Do your children drag around the same shabby stuffed toys for years? They’re not alone.
Written by Jeanette Schneider
Photography by Nicole Dake
If you Google the word “lovey,” you will find a plethora of sites either enabling your need to find the most perfect “comfort object” for your little one or to understand why your child has developed an almost obsessive connection to a piece of fuzz and eyeballs. The broader psychological communities respond to the inconvenience that is a ratty, possibly even stinky, spat upon, and unconditionally loved piece of cloth with boundaries and clinical speak. One moment they suggest it is an item of comfort, and in the next breath. They surround you with soft-sounding words to alleviate your concerns that your child will be 30 with a smelly bear tucked into their weekender bag.
I am no psychologist, but I am a mom and an observer of life. I can only share my own experience and the experiences of those who are close to me. My very formal, very unprofessional opinion?
Let them have their babies.
My daughter selected her lovey when she was about five months old, and it was simply in a pile of other babies I put in her crib. There was nothing special about it, but the ears were especially chewable and the body was perfect for yanking. Soon that little rabbit was a big part of the family. Liv carried Baby Rabbit with her everywhere, and shortly after she started saying “Mama” she started saying “Buh.” She taught her Buh all the new words she’d learn, and I’d hear her in her crib working out the happenings of the day. If she got in trouble for hitting the dog, Buh got in trouble for hitting another baby in her crib.
Buh went along with Liv to preschool. I realized that she definitely made an impression when teachers I did not know said, “Good morning” to both Liv and Baby Rabbit when I dropped them off. I never once discussed when we would end their relationship, and not one person ever recommended a break up. If Liv had a particularly tough day, her teacher would suggest she and Buh go snuggle on a frog pillow placed in the corner of the room for a few moments.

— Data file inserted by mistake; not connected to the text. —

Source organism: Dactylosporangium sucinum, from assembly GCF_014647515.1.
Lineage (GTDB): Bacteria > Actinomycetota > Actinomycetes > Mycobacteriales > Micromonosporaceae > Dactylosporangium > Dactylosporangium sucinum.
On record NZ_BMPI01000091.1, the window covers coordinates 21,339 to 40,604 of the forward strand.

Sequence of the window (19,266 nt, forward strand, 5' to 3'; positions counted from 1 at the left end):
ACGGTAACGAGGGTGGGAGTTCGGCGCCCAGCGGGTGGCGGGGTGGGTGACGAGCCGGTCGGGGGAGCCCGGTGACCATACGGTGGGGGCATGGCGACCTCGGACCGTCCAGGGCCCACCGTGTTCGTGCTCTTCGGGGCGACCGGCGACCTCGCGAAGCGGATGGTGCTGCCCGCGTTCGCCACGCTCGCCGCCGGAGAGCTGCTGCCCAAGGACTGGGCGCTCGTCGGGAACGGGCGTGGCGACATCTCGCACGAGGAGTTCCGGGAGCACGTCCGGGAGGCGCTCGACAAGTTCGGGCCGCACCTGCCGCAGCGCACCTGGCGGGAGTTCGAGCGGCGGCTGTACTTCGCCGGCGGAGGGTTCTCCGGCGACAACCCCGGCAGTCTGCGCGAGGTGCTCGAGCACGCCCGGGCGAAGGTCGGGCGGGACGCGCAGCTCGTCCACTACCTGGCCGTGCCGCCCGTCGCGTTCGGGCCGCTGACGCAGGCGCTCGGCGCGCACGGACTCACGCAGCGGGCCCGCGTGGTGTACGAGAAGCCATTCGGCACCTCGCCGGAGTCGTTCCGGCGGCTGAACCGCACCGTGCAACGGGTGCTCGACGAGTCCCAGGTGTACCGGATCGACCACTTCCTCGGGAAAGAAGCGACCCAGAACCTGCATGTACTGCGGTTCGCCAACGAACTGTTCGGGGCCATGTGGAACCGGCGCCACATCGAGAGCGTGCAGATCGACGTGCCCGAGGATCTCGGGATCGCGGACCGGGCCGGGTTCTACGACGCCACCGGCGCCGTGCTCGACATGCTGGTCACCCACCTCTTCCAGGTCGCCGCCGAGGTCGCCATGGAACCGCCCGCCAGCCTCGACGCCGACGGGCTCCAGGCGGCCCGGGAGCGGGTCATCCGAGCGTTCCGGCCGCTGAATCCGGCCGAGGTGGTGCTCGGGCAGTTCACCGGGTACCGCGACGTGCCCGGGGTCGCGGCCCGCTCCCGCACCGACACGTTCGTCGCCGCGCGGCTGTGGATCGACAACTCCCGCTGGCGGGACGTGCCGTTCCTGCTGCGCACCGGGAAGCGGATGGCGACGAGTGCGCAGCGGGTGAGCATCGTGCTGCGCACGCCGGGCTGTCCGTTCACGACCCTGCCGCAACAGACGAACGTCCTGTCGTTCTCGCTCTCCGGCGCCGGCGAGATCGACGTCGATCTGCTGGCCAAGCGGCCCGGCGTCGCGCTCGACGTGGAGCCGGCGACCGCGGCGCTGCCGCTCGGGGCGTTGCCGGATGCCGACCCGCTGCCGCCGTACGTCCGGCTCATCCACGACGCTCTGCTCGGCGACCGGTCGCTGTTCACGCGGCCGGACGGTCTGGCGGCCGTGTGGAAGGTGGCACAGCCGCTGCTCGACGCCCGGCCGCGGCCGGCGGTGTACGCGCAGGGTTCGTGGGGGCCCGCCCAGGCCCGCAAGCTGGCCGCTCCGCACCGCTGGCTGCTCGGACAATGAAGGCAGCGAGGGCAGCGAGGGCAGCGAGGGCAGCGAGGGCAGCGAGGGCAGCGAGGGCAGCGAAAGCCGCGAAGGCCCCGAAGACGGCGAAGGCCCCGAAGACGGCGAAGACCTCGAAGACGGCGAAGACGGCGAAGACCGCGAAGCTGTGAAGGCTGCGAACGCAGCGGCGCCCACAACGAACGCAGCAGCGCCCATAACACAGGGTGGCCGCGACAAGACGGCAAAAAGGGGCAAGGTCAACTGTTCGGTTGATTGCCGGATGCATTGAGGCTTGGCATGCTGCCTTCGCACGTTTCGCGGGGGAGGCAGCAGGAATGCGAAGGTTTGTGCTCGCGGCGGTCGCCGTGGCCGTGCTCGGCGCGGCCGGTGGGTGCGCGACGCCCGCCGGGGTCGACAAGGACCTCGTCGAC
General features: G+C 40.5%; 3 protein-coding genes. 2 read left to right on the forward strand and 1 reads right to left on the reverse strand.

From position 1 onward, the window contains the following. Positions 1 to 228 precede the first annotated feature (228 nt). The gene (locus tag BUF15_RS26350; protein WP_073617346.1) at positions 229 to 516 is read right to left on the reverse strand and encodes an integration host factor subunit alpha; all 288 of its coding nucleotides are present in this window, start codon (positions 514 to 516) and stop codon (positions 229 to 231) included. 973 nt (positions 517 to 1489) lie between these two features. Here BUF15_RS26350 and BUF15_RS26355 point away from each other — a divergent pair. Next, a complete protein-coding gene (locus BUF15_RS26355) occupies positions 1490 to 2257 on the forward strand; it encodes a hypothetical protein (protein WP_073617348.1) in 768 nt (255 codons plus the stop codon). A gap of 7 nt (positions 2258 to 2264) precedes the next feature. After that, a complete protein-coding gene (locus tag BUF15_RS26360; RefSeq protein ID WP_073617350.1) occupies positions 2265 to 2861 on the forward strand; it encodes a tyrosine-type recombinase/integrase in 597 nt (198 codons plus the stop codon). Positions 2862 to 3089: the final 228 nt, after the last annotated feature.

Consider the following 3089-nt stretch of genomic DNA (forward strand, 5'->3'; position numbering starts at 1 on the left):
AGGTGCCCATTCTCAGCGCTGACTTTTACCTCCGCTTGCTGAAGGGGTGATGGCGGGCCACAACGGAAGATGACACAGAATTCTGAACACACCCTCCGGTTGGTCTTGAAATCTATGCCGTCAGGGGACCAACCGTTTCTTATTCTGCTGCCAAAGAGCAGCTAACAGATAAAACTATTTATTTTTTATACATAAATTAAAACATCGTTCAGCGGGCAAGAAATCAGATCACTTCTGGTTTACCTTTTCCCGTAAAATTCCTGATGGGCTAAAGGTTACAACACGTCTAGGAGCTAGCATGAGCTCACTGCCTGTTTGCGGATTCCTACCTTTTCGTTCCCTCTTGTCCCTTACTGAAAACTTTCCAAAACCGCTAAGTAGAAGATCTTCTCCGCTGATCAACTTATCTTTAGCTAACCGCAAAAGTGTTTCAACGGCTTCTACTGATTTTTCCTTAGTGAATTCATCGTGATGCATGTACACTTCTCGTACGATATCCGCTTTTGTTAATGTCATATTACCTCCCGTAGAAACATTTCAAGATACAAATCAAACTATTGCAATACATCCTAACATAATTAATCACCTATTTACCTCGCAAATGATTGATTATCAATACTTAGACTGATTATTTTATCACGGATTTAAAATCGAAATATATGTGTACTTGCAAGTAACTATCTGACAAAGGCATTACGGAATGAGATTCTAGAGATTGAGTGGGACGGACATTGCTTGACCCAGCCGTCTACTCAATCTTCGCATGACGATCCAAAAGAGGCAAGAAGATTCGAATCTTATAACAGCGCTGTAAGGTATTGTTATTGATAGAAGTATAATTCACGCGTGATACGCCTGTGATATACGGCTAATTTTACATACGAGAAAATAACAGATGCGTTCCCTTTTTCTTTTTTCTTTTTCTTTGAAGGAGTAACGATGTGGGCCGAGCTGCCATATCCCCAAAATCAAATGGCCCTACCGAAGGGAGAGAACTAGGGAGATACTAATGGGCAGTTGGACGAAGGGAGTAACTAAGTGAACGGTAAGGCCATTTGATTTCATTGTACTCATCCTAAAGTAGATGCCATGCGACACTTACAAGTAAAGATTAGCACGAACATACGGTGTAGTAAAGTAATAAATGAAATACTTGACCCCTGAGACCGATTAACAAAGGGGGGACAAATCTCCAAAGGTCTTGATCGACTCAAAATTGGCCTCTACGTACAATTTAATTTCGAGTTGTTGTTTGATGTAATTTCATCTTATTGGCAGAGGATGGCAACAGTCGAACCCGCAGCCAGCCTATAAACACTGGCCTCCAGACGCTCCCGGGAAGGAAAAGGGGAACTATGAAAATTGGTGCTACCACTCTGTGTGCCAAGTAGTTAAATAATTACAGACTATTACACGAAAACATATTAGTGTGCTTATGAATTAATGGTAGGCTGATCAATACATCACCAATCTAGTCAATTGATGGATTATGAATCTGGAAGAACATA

We bought Buhs in mass quantity and were nervous that if she found the drawer full of Buhs she’d become psychologically scarred. The day she found the stack, she squealed with delight, “Babies!”
When my husband and I went through our divorce, I heard Liv talking about how Buh had a crib at daddy’s house, too. Buh suddenly had her own babies, and Liv helped her raise them as the older, wiser maternal figure in their crib.
When I’d haphazardly notice Liv selecting other babies to sleep with, I found my chest get a little tight. I knew she would eventually grow out of Baby Rabbit, but this very specific transition made me a little sad. My baby was growing up.
I asked her about it one night. “Liv, do you still need Baby Rabbit?”
She got a very sweet and nurturing expression on her wise little face. “I love Baby Rabbit the most. I’m her mommy, but I’m a big girl. She likes to stay home some days.”
At four, Liv is her own little person and is taking steps away from the baby I still imagine her to be. She doesn’t always ask for babies to nap with, nor does she immediately grab anything in particular when she cries. I can’t help but notice, however, that no matter which babies, dolls, and fuzzy animals end up on the floor in her room, her Buh always has a spot on her bed and in her little heart.